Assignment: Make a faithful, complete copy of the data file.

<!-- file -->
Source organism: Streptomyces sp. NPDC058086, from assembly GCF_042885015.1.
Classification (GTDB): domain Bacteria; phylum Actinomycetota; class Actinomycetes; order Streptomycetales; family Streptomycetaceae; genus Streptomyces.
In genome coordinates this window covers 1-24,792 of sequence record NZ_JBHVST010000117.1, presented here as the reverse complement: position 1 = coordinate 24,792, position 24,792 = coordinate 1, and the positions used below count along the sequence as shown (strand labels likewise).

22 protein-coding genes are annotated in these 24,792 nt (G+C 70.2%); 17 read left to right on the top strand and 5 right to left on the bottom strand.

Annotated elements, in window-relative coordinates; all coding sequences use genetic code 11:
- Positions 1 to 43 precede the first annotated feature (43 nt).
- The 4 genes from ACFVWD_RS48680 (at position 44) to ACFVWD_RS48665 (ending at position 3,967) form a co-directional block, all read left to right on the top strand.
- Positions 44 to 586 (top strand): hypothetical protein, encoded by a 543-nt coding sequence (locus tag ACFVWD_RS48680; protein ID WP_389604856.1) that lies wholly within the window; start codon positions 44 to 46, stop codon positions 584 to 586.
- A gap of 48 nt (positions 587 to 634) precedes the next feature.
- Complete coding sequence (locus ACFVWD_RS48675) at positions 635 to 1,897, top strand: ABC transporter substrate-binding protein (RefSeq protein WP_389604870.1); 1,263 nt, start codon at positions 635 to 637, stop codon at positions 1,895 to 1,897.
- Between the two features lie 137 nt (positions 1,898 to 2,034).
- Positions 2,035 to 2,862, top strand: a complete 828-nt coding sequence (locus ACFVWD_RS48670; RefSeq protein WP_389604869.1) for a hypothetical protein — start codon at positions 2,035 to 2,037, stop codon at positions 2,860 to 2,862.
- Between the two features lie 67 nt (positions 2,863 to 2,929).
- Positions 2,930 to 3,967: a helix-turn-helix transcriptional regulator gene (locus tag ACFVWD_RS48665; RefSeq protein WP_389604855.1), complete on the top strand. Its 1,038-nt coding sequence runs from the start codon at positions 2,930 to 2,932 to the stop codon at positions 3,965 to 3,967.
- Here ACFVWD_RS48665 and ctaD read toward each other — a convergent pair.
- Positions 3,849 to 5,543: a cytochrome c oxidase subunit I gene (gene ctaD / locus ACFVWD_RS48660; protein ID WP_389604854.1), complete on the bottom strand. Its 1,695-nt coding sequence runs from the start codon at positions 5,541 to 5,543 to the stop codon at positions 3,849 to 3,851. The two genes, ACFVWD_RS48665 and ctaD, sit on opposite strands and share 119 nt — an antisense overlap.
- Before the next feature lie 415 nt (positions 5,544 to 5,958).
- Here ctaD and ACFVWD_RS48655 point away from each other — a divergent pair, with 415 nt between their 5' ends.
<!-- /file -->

Source organism: Streptomyces sp. NPDC058086, from assembly GCF_042885015.1.
Classification (GTDB): domain Bacteria; phylum Actinomycetota; class Actinomycetes; order Streptomycetales; family Streptomycetaceae; genus Streptomyces.
In genome coordinates this window covers 1-24,792 of sequence record NZ_JBHVST010000117.1, presented here as the reverse complement: position 1 = coordinate 24,792, position 24,792 = coordinate 1, and the positions used below count along the sequence as shown (strand labels likewise).

22 protein-coding genes are annotated in these 24,792 nt (G+C 70.2%); 17 read left to right on the top strand and 5 right to left on the bottom strand.

Annotated elements, in window-relative coordinates; all coding sequences use genetic code 11:
- Positions 1 to 43 precede the first annotated feature (43 nt).
- The 4 genes from ACFVWD_RS48680 (at position 44) to ACFVWD_RS48665 (ending at position 3,967) form a co-directional block, all read left to right on the top strand.
- Positions 44 to 586 (top strand): hypothetical protein, encoded by a 543-nt coding sequence (locus tag ACFVWD_RS48680; protein ID WP_389604856.1) that lies wholly within the window; start codon positions 44 to 46, stop codon positions 584 to 586.
- A gap of 48 nt (positions 587 to 634) precedes the next feature.
- Complete coding sequence (locus ACFVWD_RS48675) at positions 635 to 1,897, top strand: ABC transporter substrate-binding protein (RefSeq protein WP_389604870.1); 1,263 nt, start codon at positions 635 to 637, stop codon at positions 1,895 to 1,897.
- Between the two features lie 137 nt (positions 1,898 to 2,034).
- Positions 2,035 to 2,862, top strand: a complete 828-nt coding sequence (locus ACFVWD_RS48670; RefSeq protein WP_389604869.1) for a hypothetical protein — start codon at positions 2,035 to 2,037, stop codon at positions 2,860 to 2,862.
- Between the two features lie 67 nt (positions 2,863 to 2,929).
- Positions 2,930 to 3,967: a helix-turn-helix transcriptional regulator gene (locus tag ACFVWD_RS48665; RefSeq protein WP_389604855.1), complete on the top strand. Its 1,038-nt coding sequence runs from the start codon at positions 2,930 to 2,932 to the stop codon at positions 3,965 to 3,967.
- Here ACFVWD_RS48665 and ctaD read toward each other — a convergent pair.
- Positions 3,849 to 5,543: a cytochrome c oxidase subunit I gene (gene ctaD / locus ACFVWD_RS48660; protein ID WP_389604854.1), complete on the bottom strand. Its 1,695-nt coding sequence runs from the start codon at positions 5,541 to 5,543 to the stop codon at positions 3,849 to 3,851. The two genes, ACFVWD_RS48665 and ctaD, sit on opposite strands and share 119 nt — an antisense overlap.
- Before the next feature lie 415 nt (positions 5,544 to 5,958).
- Here ctaD and ACFVWD_RS48655 point away from each other — a divergent pair, with 415 nt between their 5' ends.